The global population is expected to balloon to nearly 10 billion people by 2050, with Africa’s population doubling in that time and five of the world’s six inhabited continents growing significantly. Eastern Europe, on the other hand, is rapidly shrinking.

Expand chart
Data: United Nations World Population Prospects; Map: Lazaro Gamio/Axios

The big picture: According to the United Nations, the 10 fastest shrinking countries on Earth are in Eastern Europe. Japan, perhaps the country with the most oft-analyzed demographic challenges, is 11th. Many of those countries are struggling economically, with aging populations, a lack of skilled labor and — in some cases — restrictive immigration policies.

The fastest-shrinking countries

From 2017 to 2050, using UN projections: Countries outside Eastern Europe in bold:

  • 1-5: Bulgaria (23% decrease), Latvia (22%), Moldova (19%), Ukraine (18%), Croatia (17%)
  • 6-10: Lithuania (17%), Romania (17%), Serbia (15%), Poland (15%), Hungary (15%)
  • 11-15: Japan (15%), Georgia (13%), Portugal (13%), Bosnia and Herzegovina (13%), Estonia (13%)
  • 16-20: Lebanon (11.0%), Greece (11%), South Korea (10%), Albania (9%), Belarus (9%)
Case study

Bulgaria’s population is expected to drop more precipitously than that of any other country on Earth, declining by 1.7 million by 2050. That’s equivalent to the entire population of Sofia, the capital, and the metropolitan area surrounding it disappearing over the course of three decades.

Chief causes
  • Low birth rates: Total fertility rates range from 1.3 to 1.6 among the 10 fastest-shrinking countries, per the CIA Factbook. For reference, the U.S. rate is 1.9.
  • Departures: Millions of people have left Eastern Europe for wealthier Western European countries. 1 million Bulgarians live abroad, according to the Economist, 700,000 of them in other E.U. countries.
  • Low immigration: Germany’s birth rate is almost exactly the same as Bulgaria’s, but while Bulgaria’s net migration rate is negative, Germany is taking in more migrants than it is losing and as a result is shrinking far more slowly.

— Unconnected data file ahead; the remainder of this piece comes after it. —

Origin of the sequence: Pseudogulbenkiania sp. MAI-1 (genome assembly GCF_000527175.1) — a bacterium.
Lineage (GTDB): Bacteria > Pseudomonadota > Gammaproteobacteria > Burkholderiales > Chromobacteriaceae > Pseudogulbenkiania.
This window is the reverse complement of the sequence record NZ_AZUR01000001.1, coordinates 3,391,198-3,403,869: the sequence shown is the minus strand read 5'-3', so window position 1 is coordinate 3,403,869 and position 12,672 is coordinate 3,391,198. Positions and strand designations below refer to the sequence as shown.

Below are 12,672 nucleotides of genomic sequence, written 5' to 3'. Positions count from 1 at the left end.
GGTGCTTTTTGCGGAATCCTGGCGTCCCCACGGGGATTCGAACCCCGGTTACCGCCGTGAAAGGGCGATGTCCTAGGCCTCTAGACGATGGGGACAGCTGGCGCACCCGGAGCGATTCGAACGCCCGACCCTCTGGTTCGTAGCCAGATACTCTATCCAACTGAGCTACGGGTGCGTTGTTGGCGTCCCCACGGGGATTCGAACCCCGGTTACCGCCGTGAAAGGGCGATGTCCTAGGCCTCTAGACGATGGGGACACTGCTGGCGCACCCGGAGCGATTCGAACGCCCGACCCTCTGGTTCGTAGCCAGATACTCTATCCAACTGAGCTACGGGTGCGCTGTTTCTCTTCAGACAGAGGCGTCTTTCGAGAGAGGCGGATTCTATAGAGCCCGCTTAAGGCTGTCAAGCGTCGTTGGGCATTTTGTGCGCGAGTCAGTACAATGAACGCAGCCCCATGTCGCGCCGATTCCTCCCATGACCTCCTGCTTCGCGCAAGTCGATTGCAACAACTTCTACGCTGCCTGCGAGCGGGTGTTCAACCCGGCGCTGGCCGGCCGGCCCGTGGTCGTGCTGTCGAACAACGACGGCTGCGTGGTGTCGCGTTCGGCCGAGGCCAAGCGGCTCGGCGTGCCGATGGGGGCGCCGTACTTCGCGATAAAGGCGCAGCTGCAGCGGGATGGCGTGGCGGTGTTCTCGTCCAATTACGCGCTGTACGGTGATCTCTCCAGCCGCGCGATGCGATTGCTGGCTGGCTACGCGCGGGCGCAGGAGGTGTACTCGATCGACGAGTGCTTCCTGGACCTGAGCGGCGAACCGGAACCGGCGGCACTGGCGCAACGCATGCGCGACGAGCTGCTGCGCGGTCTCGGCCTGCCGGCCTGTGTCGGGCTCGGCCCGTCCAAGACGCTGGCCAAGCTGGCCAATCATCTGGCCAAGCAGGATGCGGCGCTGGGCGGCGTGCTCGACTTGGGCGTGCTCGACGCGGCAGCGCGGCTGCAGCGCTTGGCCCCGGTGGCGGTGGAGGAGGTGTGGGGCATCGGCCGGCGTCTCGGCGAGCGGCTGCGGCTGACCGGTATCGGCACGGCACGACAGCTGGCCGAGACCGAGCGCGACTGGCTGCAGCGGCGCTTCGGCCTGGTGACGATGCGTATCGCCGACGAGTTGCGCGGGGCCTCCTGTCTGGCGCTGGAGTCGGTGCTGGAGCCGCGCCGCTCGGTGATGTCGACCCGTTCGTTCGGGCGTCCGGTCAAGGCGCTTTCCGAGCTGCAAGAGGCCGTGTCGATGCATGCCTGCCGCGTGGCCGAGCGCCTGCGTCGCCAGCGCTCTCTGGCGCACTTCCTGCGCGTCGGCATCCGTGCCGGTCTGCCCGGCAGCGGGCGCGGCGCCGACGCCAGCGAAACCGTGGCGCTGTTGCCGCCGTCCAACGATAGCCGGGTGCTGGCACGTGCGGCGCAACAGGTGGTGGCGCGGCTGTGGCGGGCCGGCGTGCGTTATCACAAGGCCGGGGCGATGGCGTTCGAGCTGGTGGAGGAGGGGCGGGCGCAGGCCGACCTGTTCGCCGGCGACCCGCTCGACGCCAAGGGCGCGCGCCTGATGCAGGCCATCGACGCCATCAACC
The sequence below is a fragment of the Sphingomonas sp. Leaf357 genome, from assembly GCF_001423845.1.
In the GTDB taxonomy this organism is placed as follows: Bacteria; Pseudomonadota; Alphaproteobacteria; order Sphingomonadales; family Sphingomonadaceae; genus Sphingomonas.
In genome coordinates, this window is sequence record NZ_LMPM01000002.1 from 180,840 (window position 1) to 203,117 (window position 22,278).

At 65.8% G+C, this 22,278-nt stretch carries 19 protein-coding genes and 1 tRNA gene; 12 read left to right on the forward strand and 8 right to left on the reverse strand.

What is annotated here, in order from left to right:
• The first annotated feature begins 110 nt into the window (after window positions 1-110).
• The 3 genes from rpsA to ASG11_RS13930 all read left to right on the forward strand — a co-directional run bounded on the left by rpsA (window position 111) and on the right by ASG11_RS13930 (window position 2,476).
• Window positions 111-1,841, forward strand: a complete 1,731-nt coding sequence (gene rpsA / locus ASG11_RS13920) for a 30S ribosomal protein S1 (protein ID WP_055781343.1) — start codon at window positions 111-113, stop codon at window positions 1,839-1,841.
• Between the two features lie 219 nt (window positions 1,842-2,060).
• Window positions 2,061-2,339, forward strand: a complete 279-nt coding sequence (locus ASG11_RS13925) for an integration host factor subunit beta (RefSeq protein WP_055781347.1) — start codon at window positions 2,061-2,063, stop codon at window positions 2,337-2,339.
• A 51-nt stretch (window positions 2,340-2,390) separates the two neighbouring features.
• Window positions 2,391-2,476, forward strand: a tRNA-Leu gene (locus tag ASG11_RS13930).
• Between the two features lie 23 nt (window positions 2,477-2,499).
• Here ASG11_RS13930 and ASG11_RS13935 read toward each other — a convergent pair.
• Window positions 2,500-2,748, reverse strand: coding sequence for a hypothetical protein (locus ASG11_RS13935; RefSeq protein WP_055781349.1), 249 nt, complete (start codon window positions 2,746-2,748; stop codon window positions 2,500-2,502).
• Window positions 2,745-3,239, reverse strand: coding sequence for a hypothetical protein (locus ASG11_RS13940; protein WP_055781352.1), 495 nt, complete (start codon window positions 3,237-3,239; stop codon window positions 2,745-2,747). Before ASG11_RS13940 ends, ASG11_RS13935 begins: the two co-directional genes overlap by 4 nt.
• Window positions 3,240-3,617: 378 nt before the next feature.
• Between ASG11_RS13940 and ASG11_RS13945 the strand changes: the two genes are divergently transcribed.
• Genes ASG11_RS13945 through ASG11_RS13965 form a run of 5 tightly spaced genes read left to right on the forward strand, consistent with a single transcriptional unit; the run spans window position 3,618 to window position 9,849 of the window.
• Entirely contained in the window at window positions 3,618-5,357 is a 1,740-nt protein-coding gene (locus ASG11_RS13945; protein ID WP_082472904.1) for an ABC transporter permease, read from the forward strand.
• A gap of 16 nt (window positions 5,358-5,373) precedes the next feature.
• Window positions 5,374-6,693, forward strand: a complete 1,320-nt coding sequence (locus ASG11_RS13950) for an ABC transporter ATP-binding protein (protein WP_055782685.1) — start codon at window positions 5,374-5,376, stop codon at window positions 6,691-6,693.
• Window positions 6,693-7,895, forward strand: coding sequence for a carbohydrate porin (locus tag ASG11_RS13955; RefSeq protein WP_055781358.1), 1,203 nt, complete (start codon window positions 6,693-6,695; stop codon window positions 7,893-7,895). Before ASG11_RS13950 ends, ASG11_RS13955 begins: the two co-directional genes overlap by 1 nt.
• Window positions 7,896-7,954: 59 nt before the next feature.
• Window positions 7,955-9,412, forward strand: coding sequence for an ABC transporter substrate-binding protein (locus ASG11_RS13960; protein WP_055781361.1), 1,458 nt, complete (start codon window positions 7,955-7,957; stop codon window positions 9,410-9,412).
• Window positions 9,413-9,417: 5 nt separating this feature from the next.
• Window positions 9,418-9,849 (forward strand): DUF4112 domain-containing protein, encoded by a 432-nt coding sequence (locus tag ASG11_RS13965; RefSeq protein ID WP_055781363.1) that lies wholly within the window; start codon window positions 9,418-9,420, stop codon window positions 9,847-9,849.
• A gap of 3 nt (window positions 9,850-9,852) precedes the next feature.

• Paradoxically, but perhaps unsurprisingly, far-right anti-immigrant parties have fared best in areas with dwindling populations, and Eastern European countries have generally been unreceptive to refugees arriving in Europe. (Though, having reached Europe, those refugees are typically seeking settlement in wealthier countries.)
What it looks like

Per the Economist:

“This demographic catastrophe, concentrated in the countryside, finds its cruellest expression in Bulgaria’s neglected north-west, the poorest region of the poorest country in the European Union. Every year the nearby city of Vratsa, a former industrial hub fallen on hard times, shrinks by around 2,000 people. Employers say they cannot find skilled workers; locals say there is no work. People here are poorer, unhappier and likelier to leave than elsewhere in Bulgaria. Kalin Kamenov, Vratsa’s mayor, says that without investment and state support his town will be virtually extinct in ten years.”

Original story: Eastern Europe is shrinking before our eyes (7/21/18)

Go deeper

Updated 34 mins ago - Politics & Policy

Coronavirus dashboard

Illustration: Sarah Grillo/Axios

  1. Global: Total confirmed cases as of 7 p.m. ET: 19,734,428— Total deaths: 728,612 — Total recoveries — 12,001,537Map.
  2. U.S.: Total confirmed cases as of 7 p.m. ET: 5,036,387 — Total deaths: 162,851 — Total recoveries: 1,656,864 — Total tests: 61,792,571Map.
  3. Politics: Pelosi says states don't have the funds to comply with Trump's executive order on unemployment — Mnuchin says Trump executive orders were cleared by Justice Department.
  4. Public health: Ex-FDA head: U.S. will "definitely" see 200,000 to 300,000 virus deaths by end of 2020 — Fauci says chances are "not great" that COVID-19 vaccine will be 98% effective.
  5. Schools: Nine test positive at Georgia school where photo showing packed hallway went viral — How back-to-school is playing out in the South as coronavirus rages on.
45 mins ago - World

Protests erupt in Belarus after "Europe's last dictator" claims election victory

A man lies on the ground in front of riot police in Minsk. Photo: Sergei Gapon/AFP via Getty Images

Demonstrations broke out across Belarus on Sunday after a government exit poll predicted that President Aleksander Lukashenko, an authoritarian who has ruled the Eastern European country since 1994, had swept to overwhelming victory over a pro-democracy opposition candidate.

Why it matters: It's a precarious moment for the former Soviet republic, where decades of repression and a complete disregard for the coronavirus pandemic now threaten to topple "Europe's last dictator."

Scoop: Inside Trump's debate prep

Trump and Christie. Photo: Jim Watson/AFP via Getty Images

Two weekends ago, President Trump met with a group of his closest aides in the conference room of his Bedminster golf club to discuss a subject that has been weighing heavily on his mind: the three scheduled debates with Joe Biden.

Behind the scenes: In the room with Trump were his son-in-law Jared Kushner, campaign manager Bill Stepien, senior adviser Jason Miller, and former New Jersey Gov. Chris Christie, who role-played Hillary Clinton in Trump's 2016 debate prep sessions.